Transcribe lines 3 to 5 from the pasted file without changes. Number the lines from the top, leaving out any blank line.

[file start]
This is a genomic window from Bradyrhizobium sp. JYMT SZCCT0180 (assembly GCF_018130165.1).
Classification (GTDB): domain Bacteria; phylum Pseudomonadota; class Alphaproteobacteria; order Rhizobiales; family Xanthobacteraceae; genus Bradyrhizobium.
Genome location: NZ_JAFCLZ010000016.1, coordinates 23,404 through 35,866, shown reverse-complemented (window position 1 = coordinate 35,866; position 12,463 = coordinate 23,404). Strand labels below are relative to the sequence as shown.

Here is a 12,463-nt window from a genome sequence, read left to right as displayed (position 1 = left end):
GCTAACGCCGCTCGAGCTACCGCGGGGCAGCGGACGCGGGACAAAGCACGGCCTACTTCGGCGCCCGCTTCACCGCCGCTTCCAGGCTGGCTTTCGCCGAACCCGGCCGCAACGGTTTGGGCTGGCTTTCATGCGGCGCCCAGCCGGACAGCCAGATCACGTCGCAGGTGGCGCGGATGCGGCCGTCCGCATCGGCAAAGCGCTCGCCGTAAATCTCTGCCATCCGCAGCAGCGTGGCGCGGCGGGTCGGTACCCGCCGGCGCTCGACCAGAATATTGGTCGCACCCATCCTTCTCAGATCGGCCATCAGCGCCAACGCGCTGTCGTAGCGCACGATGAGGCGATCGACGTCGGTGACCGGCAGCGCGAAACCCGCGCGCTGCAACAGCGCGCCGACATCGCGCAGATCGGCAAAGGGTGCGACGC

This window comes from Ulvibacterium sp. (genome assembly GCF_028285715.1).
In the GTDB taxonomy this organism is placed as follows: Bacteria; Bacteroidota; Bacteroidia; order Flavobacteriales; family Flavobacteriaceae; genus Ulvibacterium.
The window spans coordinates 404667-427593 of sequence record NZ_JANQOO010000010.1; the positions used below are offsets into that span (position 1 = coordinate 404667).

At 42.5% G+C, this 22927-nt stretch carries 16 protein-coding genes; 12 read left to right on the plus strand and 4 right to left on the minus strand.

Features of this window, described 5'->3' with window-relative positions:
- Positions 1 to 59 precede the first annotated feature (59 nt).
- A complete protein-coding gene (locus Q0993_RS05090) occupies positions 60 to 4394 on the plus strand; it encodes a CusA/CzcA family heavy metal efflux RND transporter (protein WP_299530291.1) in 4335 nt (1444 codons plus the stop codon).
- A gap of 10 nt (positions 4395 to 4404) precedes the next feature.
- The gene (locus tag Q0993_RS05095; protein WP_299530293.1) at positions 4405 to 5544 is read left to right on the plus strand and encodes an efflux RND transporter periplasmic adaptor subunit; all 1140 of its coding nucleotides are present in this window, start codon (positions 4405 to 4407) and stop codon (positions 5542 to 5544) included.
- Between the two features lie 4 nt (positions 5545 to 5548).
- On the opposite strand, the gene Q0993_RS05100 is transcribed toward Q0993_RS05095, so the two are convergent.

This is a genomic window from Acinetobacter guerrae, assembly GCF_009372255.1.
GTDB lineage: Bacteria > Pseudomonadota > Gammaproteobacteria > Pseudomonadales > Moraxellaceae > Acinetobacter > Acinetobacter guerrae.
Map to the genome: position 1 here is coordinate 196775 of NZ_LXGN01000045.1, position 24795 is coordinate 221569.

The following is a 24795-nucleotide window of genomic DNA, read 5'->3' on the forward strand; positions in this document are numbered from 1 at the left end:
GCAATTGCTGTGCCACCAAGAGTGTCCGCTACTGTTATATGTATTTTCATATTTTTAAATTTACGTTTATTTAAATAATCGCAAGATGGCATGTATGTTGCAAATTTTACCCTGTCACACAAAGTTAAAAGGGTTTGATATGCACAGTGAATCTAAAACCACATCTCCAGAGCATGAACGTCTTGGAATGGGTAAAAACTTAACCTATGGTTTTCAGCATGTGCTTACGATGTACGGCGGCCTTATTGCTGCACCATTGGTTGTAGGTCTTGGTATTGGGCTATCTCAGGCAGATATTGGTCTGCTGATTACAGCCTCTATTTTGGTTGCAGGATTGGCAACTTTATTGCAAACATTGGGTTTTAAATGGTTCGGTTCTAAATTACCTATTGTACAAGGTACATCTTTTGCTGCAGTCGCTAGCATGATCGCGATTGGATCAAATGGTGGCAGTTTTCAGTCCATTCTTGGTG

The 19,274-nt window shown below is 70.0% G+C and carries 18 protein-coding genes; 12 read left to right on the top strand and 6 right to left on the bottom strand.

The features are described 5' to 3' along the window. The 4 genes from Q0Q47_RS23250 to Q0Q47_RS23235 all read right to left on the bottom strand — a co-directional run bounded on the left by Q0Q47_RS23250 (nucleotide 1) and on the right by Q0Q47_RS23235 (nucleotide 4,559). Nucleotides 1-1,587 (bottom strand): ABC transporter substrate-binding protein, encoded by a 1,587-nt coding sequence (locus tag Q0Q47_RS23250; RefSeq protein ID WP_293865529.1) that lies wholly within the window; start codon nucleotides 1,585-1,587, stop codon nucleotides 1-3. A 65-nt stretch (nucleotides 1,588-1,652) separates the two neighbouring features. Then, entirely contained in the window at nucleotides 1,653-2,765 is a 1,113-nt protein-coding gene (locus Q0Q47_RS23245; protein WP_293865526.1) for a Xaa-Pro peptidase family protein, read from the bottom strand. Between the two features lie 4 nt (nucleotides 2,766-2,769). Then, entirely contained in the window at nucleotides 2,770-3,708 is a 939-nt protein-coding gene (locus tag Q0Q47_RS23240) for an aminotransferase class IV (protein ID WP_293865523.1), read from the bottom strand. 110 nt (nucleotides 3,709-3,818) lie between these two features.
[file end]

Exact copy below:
Genome location: NZ_JAFCLZ010000016.1, coordinates 23,404 through 35,866, shown reverse-complemented (window position 1 = coordinate 35,866; position 12,463 = coordinate 23,404). Strand labels below are relative to the sequence as shown.

Here is a 12,463-nt window from a genome sequence, read left to right as displayed (position 1 = left end):
GCTAACGCCGCTCGAGCTACCGCGGGGCAGCGGACGCGGGACAAAGCACGGCCTACTTCGGCGCCCGCTTCACCGCCGCTTCCAGGCTGGCTTTCGCCGAACCCGGCCGCAACGGTTTGGGCTGGCTTTCATGCGGCGCCCAGCCGGACAGCCAGATCACGTCGCAGGTGGCGCGGATGCGGCCGTCCGCATCGGCAAAGCGCTCGCCGTAAATCTCTGCCATCCGCAGCAGCGTGGCGCGGCGGGTCGGTACCCGCCGGCGCTCGACCAGAATATTGGTCGCACCCATCCTTCTCAGATCGGCCATCAGCGCCAACGCGCTGTCGTAGCGCACGATGAGGCGATCGACGTCGGTGACCGGCAGCGCGAAACCCGCGCGCTGCAACAGCGCGCCGACATCGCGCAGATCGGCAAAGGGTGCGACGC